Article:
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Bozeman’s Resilience & Big Sky’s Attractions Fuel Continued Real Estate Allure, Defying National Slowdown

By Taylor Owens

The allure of Southwest Montana persists even as national real estate markets slow down. Gallatin County stands out as one of the fastest-growing counties in the United States. Private jet usage at Yellowstone International Airport increased 5-6% last year, and investors continue to eye the area as reflected by nearly 40% of 2023’s Bozeman home sales closing in cash or 1031 exchange transactions.

While the national median home price fell 7.1% in 2023 to a $425k, Bozeman pricing continued to climb with a 1.7% year over year increase to a median home price of $748k. However, this is a marked reduction from the 16.7% growth in pricing Bozeman experienced from 2022 to 2023. 

“One of the most prominent trends we’re seeing is a return to more normalized yearly price increases,” Eli Kretzmann said, sales agent at Outlaw Realty. “While Bozeman home prices are still above the national average, prices have flattened out in the past year.”

Closing out 2023, one of the biggest changes seen in the market was price reductions. Stagnating inventory began forcing sellers to realize the COVID pricing high is a thing of the past and they must price accordingly for this newly normalizing market. 

“Generally, the market has cooled from COVID highs, and many buyers and sellers remain on the sidelines with the current rate environment and home pricing,” EJ Daws said, supervising broker at Outlaw Realty. “Homes that are unique or well-positioned within the comparable market are still selling fairly quickly, with multiple offers, but days on market has increased to around 20-30 days.”

The flattening of the market in 2023 gave buyers a chance to catch their breath and negotiate a fair deal, but, without a massive influx of inventory, large, market-wide price drops are not expected.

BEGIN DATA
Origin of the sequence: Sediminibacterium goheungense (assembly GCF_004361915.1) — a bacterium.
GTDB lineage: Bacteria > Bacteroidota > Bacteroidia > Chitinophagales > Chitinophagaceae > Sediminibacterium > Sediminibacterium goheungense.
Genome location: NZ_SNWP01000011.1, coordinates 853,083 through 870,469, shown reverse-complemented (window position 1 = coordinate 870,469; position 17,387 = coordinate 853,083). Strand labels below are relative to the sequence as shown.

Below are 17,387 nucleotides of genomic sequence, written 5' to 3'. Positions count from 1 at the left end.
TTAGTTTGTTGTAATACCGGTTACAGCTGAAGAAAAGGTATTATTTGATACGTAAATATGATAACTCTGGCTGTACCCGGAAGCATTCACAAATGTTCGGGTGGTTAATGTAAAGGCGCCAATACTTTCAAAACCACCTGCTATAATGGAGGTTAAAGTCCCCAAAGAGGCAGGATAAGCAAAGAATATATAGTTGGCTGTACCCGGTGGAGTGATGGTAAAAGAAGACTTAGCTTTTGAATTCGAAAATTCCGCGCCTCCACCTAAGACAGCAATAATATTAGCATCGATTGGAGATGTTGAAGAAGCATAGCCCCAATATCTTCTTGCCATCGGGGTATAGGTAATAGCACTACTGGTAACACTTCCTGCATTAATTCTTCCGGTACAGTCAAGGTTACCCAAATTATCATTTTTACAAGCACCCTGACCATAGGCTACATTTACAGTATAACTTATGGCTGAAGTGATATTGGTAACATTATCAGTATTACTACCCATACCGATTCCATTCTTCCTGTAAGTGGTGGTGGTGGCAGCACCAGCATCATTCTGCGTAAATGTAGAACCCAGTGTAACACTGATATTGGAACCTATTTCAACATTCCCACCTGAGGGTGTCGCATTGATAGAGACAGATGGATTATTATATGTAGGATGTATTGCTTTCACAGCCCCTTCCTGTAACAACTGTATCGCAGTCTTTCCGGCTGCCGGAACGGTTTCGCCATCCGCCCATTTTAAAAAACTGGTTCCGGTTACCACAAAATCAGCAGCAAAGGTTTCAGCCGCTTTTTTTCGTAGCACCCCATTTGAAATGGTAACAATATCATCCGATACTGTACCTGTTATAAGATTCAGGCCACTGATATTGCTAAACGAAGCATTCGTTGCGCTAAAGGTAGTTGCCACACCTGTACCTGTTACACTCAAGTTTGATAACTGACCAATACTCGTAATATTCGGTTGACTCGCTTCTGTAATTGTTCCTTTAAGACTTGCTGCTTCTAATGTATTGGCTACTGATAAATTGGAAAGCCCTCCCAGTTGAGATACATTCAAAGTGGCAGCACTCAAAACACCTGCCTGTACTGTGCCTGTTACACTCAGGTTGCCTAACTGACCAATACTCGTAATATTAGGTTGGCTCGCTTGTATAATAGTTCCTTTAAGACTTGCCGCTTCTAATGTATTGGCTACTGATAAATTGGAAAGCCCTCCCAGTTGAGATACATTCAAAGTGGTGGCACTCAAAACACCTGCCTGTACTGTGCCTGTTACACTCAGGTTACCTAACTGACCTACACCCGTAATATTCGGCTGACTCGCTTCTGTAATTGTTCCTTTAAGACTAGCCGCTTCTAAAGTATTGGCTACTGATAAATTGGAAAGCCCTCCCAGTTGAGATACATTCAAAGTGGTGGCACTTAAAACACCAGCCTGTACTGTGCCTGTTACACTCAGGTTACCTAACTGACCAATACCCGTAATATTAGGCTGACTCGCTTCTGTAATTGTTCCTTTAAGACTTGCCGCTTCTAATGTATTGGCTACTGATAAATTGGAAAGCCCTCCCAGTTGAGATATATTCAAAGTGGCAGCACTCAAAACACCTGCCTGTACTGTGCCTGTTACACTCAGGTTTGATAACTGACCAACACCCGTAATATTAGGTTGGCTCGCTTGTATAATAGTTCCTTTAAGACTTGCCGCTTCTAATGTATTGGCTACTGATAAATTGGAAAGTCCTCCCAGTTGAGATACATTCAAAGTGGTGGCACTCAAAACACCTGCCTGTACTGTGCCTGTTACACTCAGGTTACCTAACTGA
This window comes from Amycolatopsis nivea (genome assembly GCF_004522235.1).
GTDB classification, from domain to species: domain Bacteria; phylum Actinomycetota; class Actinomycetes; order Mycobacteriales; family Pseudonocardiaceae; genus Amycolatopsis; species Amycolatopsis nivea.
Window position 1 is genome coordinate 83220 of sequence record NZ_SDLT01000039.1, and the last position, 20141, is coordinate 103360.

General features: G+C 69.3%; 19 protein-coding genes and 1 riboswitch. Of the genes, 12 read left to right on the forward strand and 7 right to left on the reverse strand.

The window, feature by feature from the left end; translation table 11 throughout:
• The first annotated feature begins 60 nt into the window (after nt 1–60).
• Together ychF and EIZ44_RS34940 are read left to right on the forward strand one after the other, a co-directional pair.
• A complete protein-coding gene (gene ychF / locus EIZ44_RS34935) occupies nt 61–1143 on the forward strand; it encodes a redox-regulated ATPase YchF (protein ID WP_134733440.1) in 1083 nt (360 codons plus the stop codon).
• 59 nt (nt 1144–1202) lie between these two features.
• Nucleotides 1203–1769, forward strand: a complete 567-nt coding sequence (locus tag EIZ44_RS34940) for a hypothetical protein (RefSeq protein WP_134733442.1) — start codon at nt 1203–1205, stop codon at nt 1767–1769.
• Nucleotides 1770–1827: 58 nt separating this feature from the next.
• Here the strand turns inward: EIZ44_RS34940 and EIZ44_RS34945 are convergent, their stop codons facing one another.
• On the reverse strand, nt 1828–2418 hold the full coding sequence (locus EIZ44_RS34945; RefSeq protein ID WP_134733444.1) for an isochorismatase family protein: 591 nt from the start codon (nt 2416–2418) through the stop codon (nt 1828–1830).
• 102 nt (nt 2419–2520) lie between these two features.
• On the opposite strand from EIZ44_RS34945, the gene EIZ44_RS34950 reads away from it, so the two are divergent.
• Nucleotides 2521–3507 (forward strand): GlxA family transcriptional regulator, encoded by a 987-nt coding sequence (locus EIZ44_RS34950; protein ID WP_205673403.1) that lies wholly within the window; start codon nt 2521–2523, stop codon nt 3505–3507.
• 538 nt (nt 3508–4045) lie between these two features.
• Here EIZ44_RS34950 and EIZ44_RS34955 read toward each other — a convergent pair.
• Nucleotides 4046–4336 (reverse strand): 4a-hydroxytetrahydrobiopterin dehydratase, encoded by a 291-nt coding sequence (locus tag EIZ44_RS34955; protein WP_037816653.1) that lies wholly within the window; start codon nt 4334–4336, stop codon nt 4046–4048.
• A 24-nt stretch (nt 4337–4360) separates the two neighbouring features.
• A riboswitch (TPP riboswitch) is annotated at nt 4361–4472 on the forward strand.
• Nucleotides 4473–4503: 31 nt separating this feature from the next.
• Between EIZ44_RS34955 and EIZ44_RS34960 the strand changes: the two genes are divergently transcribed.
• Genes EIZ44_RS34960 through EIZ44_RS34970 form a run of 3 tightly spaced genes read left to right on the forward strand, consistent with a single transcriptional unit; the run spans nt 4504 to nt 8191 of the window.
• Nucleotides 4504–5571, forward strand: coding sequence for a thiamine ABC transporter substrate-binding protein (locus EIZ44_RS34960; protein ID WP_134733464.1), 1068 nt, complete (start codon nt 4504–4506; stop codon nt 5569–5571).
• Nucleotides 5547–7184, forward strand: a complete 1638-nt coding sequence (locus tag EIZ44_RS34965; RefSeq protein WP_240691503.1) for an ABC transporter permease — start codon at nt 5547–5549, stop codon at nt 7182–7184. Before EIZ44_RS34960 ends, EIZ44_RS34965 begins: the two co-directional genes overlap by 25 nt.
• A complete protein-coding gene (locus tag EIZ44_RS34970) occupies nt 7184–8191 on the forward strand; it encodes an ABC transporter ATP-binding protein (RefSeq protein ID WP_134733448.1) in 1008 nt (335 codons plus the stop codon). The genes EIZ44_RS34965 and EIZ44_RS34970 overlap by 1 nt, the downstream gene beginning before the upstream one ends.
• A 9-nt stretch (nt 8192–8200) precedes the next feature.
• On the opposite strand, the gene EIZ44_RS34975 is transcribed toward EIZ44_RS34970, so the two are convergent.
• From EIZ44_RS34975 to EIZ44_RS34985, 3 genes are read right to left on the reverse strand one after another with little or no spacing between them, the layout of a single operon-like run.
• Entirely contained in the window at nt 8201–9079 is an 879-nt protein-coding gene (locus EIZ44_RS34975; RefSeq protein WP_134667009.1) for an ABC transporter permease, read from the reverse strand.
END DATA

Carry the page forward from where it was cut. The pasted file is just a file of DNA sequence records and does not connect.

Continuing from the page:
Supply is the primary limiting factor keeping prices buoyed in the Bozeman area. Rounding out 2023, the high price of labor and materials continued to disincentivize new construction while homeowners locked into three-four percent mortgages were reluctant to sell. Despite limited supply and high prices, a steady influx of new residents showcases the high demand for properties in the mountain West. 

“Bozeman proved resilient during COVID and economic downturn, and truly was an escape for many people who had been thinking of moving to the mountain West that decided to go for it,” Daws said. “I don’t foresee huge amounts of for sale inventory headed our way that would be outside of the typical cyclical market, which should keep pace with Bozeman’s population growth rate and allow for fairly normal absorption. However, if rates head lower towards the 4-5% range this next year, this will open the affordability door to many buyers and we will get back to a really active market.”

Quality of life continues to be a major draw for people moving to Bozeman. Access to the outdoors, a bustling downtown, and a tight-knit community continue to be appealing to many.